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A Great Marian Apostle

The second son of pious parents, St. Maximilian Kolbe was born on January 8, 1894 at Zdunska Wola in Poland, which at that time was under Russian occupation. In Baptism he received the name of Raymond.

Seriousness and recollection marked his nature even as a child. One day, while correcting him, his mother chided him saying, “Son, I don’t know what is going to become of you!” This comment so impressed itself upon him that Raymond turned to Our Lady in prayer asking her the same question. The Virgin Mary appeared to him and presented him with two crowns, one of white roses, the other of red ones. She asked him if he were willing to accept either of them, explaining that the white one symbolized a life of perfect chastity and the red that he would die a martyr. The boy joyfully replied that he would accept both.

For the rest of his life, Raymond preserved a strong and tender devotion for the Blessed Virgin who, time and time again, was to prove his unfailing intercessor and constant protector. His confidence in Our Lady was total!

 

 

Click here for Novena Prayers to St Maximilian Kolbe

Raymond Kolbe enrolled in the Franciscan minor seminary at Lwów in 1907 where he received the religious name of Maximilian. He professed his final vows in 1914 in Rome, at which time he adopted the additional name of Maria in honor of his devotion to the Blessed Virgin, whom he invoked under the title of “the Immaculata.”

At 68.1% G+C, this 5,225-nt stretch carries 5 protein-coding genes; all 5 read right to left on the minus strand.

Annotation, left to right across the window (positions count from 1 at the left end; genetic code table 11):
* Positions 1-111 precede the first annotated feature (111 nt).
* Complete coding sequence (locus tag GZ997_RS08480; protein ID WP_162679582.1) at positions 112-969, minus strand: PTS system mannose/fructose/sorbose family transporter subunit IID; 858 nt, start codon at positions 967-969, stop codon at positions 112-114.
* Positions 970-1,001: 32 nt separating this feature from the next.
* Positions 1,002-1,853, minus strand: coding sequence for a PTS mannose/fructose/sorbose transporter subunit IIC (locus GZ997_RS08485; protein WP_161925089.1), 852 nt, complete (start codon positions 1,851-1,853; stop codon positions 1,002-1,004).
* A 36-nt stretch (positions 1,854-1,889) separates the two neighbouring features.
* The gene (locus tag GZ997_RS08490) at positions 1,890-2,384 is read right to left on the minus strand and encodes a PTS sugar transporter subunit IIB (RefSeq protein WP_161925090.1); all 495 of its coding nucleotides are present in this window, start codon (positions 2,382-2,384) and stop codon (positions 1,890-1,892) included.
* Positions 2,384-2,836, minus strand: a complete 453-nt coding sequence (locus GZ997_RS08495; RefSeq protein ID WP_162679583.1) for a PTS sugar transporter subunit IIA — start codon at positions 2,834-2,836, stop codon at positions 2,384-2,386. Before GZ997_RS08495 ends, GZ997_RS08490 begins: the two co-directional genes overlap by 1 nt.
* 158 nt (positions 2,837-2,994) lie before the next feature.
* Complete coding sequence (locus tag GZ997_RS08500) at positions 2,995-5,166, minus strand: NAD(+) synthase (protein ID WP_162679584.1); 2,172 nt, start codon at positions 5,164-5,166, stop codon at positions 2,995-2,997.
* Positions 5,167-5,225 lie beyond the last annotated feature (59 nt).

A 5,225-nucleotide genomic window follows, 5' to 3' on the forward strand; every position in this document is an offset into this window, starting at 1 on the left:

Ordained in 1918, he returned to Poland the following year with doctorates in theology and philosophy, but seriously ill with tuberculosis. His lectures and conversations during his year and a half in the sanatorium of Zakopane, where he was sent for his own recovery from the brink of death, became the catalyst of a number of conversions.

Friar Maximilian was an avid defender of Holy Mother Church and of the Holy Father. While still a seminarian in Rome, he organized the Militia of the Immaculata – a spiritual army explicitly founded to combat Communism and Freemasonry, which were taking hold in Russia and Europe, to work for the conversion of sinners and the enemies of the Catholic Church through the intercession of the Virgin Mary.

He boldly launched into publishing as a means of apostolate and was soon running one of the largest publishing houses in the entire world that produced a daily newspaper, a monthly magazine, a calendar, and books on various topics, all printed in several languages. Radio was likewise utilized as a means of evangelization and to speak out against the growing atrocities of the Nazi regime.

 

In 1927 Maximilian Kolbe founded Niepokalanów, the “City of the Immaculata” where he fulfilled the office of superior until 1930. The next six years he spent as a missionary in Japan where he taught philosophy in the major seminary. There he also founded a second “City of the Immaculata” which became one of the great missionary centers in Japan.

From 1936 until his death, he again served as superior in Niepokalanów, Poland. By 1939 the religious community there consisted of 762 friars and presented a considerable moral force in Poland on the very eve of the Second World War.